From epic birthday parties and career high and lows to broken marriages, the Hollywood best friends had an unbreakable bond.

The real-life Shirley to the late Penny Marshall’s Laverne was, in fact, none other than Carrie Fisher. And, true to form, both late icons did friendship — how else? — their way. "I want to thank Carrie Fisher, my friend and partner in crime for more than 30 years," Marshall, who died on December 17 at age 75 from diabetes complications, wrote in her 2012 memoir, My Mother Was Nuts. "We’ve lasted longer than all of our marriages combined. Our crazy lives have meshed perfectly. We’ve always said it’s because we never liked the same drugs or men, but I know there’s more to it."

Indeed, there was more to it. The force of friendship was instantly strong between the women, even as soon as when they first met in the late 1970s via Fisher's then-husband Paul Simon and Saturday Night Live creator Lorne Michaels. Both men had no doubts that the stars would hit it off — and they were correct.

One sign of their enduring bond: The first woman to direct a $100 million film (1988's Big, starring Tom Hanks) even became like a second mother to Fisher's daughter, American Horror Story's Billie Lourd, who shared a photo of her late mother with Marshall via Instagram on December 18, the day after Marshall passed.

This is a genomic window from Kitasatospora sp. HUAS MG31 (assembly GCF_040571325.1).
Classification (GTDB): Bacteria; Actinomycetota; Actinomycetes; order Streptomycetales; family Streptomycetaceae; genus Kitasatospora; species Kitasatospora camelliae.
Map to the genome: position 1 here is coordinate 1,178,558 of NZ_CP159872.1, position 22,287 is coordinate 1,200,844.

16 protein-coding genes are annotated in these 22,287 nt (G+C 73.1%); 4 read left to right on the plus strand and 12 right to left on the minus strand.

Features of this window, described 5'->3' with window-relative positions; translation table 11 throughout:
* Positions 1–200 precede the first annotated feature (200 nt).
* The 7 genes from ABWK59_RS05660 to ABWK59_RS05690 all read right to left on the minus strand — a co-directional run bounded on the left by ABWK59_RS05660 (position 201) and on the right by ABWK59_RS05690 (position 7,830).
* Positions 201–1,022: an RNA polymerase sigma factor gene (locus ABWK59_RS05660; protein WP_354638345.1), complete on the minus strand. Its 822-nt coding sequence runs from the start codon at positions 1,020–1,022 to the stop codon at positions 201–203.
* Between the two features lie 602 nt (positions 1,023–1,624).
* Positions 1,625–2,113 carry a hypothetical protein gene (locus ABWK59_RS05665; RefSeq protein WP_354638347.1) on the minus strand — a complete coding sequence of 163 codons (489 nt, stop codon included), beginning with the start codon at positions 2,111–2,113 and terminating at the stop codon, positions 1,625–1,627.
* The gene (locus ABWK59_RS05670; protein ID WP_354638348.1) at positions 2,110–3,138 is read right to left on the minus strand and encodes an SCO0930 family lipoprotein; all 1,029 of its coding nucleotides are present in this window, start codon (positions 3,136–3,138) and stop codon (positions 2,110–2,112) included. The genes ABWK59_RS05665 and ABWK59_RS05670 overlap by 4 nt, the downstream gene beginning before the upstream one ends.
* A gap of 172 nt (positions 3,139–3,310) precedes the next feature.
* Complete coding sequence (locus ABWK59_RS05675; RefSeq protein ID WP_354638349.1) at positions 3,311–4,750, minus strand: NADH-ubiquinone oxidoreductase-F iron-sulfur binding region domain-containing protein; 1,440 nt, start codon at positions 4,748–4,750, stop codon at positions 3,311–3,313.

Penny Marshall, Hugh Hefner and Carrie Fisher on Laverne and Shirley

Penny Marshall and Carrie Fisher giving Hugh Hefner a smooch on 'Laverne and Shirley'

The pair even celebrated their birthdays like family. Up until Fisher died unexpectedly in December 2016 after suffering a heart attack during an international flight from London, the two women also carried out a yearly tradition of hosting joint October birthday parties. Among the fetes’ A-list guests: everyone from longtime pals Jack Nicholson, Anjelica Huston and Robin Williams to new friends like Ben Affleck and Nicole Kidman.

"We alternated between our homes," Marshall also recalled in her book. "No invitations went out; everyone received a phone call telling them the date and time. A few days later, we would receive calls from people asking if they could come."

The A League of Their Own director remembered one particular year where David Bowie and Iman "crashed" their birthday bash, citing the fried chicken, meatloaf, mac and cheese, and “other Southern staples” made by Fisher's housekeeper Gloria and her late mother Debbie Reynolds' housekeeper, Mary, as the party's big draw. Marshall even noted that Barbra Streisand herself later wanted to hire Gloria and Mary for a party, but "Carrie wouldn’t let her."

Continued the Laverne and Shirley star: “They were like the Vanity Fair party after the Oscars. It was too much — and too expensive. When you see Shaquille O’Neal and Salman Rushdie waiting for their cars at the end of your driveway, you know things are out of control.”

Either way, Marshall and Fisher’s out-of-this-world friendship will surely stand the tests of time — even if only in a galaxy far, far away.